Frontier agronomist achieves fastest ever BASIS Diploma

A Frontier Agriculture agronomist, Darren Cook, has achieved the BASIS Diploma in Agronomy qualification in just over two years – the fastest time since the qualification was introduced in 2004.

Mr Cook advises arable farmers across County Durham, Northumberland and Cumbria, from his base near Newcastle.

“Darren achieved his first BASIS qualification towards the Diploma on 13th September 2013 and his final module was completed on 18th December 2015,” says acting BASIS chief executive Stephen Jacob. “The Diploma holder closest to this timescale took a year longer. That’s incredibly impressive and would have required an enormous amount of hard work and dedication from him as well as the support he’s received from Frontier.”

Mr Cook adds: “It was a personal ambition of mine to pass my BASIS Diploma and I have really found it interesting. But the main reason I wanted to continue beyond the standard BASIS Certificate in Crop Protection was to broaden the advice that I can give to my farmer customers. It’s a big responsibility advising growers on their crops and the more knowledge I have, the better advice I’ll be able to give. Having Frontier’s support has been essential too – the company really values training and development, actively encouraged me to study for this and gave me the support, time and resources that I needed to complete the course. I’ve enjoyed studying for the Diploma so I might consider completing the Harper Adams Graduate Diploma next.”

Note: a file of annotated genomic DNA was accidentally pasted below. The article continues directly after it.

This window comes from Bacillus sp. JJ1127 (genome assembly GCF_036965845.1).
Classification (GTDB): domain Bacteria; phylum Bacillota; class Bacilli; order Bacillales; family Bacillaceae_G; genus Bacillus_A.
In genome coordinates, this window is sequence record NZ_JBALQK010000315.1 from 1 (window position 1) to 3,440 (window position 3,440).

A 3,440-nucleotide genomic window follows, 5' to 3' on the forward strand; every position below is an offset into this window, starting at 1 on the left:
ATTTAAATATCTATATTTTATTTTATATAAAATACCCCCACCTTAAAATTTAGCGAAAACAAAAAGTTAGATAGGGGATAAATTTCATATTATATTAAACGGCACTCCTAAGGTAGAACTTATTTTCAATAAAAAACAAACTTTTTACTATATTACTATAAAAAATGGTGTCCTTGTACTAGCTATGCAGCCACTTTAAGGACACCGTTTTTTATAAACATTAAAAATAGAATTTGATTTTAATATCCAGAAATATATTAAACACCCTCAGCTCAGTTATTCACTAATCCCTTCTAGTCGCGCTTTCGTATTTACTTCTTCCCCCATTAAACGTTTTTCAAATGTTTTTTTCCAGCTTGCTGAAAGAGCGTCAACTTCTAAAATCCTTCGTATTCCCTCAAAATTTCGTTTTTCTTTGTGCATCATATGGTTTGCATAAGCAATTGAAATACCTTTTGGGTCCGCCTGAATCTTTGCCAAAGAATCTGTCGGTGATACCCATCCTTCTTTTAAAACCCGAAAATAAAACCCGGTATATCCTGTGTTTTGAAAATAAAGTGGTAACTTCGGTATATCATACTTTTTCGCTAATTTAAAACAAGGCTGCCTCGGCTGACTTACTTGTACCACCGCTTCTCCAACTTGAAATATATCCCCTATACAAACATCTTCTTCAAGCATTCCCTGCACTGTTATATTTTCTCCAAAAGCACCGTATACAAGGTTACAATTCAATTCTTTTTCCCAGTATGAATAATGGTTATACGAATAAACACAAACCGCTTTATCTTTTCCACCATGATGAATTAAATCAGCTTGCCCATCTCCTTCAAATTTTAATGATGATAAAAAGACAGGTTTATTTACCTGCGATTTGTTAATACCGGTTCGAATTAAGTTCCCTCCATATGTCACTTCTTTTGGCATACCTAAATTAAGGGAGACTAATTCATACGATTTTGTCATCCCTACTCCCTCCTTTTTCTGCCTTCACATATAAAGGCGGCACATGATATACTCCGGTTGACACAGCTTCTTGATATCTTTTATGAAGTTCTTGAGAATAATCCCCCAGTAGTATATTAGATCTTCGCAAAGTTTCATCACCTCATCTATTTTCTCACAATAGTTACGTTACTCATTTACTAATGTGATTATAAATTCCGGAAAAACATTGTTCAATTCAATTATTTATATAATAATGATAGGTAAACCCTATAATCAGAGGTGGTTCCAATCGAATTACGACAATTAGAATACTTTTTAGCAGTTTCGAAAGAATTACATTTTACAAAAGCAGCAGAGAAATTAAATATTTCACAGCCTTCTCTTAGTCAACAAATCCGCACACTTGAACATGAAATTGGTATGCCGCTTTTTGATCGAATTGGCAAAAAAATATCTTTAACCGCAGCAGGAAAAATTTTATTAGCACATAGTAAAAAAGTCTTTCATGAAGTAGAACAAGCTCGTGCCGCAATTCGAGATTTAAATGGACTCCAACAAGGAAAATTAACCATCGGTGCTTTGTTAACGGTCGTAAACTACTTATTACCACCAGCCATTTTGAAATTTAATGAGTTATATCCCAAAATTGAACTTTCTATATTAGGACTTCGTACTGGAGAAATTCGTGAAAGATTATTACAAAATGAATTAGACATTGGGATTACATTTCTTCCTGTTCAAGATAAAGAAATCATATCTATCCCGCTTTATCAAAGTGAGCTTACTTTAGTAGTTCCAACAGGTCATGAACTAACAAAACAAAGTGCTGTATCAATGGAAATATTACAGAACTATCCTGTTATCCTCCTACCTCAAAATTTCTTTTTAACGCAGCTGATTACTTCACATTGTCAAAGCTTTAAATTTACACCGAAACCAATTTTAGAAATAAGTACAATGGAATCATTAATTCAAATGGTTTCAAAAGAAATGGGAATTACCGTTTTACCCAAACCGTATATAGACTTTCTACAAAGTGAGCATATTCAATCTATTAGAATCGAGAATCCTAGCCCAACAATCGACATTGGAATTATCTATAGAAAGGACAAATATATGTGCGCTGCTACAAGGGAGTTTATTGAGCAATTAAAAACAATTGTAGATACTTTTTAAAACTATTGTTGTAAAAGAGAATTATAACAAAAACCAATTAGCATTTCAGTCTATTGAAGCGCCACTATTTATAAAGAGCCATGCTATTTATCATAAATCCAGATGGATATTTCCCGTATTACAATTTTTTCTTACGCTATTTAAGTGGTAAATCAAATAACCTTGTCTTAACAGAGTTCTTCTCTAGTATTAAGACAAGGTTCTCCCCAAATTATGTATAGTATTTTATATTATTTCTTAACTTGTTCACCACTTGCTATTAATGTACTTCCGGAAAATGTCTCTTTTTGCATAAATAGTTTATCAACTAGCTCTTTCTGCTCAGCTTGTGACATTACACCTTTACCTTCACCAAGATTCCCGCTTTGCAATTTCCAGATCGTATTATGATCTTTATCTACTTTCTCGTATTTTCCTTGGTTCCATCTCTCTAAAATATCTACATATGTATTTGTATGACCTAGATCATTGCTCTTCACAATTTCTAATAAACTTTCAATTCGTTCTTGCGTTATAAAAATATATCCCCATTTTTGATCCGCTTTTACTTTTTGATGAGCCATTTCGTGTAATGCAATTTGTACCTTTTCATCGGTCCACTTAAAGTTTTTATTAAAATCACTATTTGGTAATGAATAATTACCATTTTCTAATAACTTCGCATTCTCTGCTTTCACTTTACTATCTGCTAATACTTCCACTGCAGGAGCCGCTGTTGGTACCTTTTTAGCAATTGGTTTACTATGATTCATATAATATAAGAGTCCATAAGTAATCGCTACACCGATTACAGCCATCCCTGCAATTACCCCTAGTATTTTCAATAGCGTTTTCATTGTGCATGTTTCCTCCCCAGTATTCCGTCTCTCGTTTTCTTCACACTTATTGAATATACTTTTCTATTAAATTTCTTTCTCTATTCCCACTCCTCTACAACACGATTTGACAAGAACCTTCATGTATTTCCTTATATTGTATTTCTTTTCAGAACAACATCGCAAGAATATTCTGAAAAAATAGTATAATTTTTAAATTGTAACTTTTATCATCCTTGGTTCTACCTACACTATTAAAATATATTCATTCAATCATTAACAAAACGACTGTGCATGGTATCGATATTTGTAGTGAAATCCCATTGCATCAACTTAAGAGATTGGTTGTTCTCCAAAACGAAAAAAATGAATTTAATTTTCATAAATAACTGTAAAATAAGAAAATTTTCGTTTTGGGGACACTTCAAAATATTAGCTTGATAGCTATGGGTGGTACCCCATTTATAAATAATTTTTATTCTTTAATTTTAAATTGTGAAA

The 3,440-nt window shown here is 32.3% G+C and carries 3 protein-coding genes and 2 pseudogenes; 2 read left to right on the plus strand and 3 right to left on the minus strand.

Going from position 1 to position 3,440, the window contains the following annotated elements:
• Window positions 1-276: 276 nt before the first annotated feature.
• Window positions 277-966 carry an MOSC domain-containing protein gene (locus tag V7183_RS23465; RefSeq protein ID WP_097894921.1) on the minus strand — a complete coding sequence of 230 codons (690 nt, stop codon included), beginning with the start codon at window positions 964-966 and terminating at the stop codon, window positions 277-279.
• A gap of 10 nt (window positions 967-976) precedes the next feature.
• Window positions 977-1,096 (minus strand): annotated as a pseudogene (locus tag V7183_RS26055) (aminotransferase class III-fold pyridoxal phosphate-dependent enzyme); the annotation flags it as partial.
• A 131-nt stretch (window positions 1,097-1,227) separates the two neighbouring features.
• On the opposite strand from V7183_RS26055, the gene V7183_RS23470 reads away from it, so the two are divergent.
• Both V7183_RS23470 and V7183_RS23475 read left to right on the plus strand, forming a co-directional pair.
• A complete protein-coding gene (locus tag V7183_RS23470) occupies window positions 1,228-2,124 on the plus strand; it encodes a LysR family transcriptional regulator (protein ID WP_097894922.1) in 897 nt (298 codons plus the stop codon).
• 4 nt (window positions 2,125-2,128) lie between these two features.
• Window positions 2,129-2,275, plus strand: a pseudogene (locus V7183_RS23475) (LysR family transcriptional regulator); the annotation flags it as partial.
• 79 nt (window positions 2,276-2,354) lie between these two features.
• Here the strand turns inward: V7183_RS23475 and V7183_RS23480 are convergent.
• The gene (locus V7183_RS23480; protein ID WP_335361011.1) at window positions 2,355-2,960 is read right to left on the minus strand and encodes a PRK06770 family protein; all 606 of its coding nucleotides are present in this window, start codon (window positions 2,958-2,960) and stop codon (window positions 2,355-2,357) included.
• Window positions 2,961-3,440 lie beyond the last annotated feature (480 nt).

Frontier says that 34 of its 140 agronomists hold the BASIS Diploma in Agronomy (24.3%), with more candidates studying towards it. The company claims this is the highest proportion of BASIS Diploma qualified agronomists in one business- there are 208 Diploma holders (3.6%) over the whole 5,839 strong BASIS Professional Register. members, a total of 208 (3.6%) hold the BASIS Diploma.

To achieve the Diploma, advisers must already hold the BASIS Certificate in Crop Protection and FACTS Certificate and then complete a number of additional courses and modules. These include: BETA (Biodiversity & Environmental Training for Advisers) or Certificate in Conservation Management; the Plant Protection Award (PPA); Soil and Water Management Certificate and either the Advanced Crop Module or the Advanced Nutrient Management Planning Module. Mr Cook chose the latter as his final module.

Posted on March 22, 2016 and filed under Crop Protection Products, UK Policy & Regulation, People.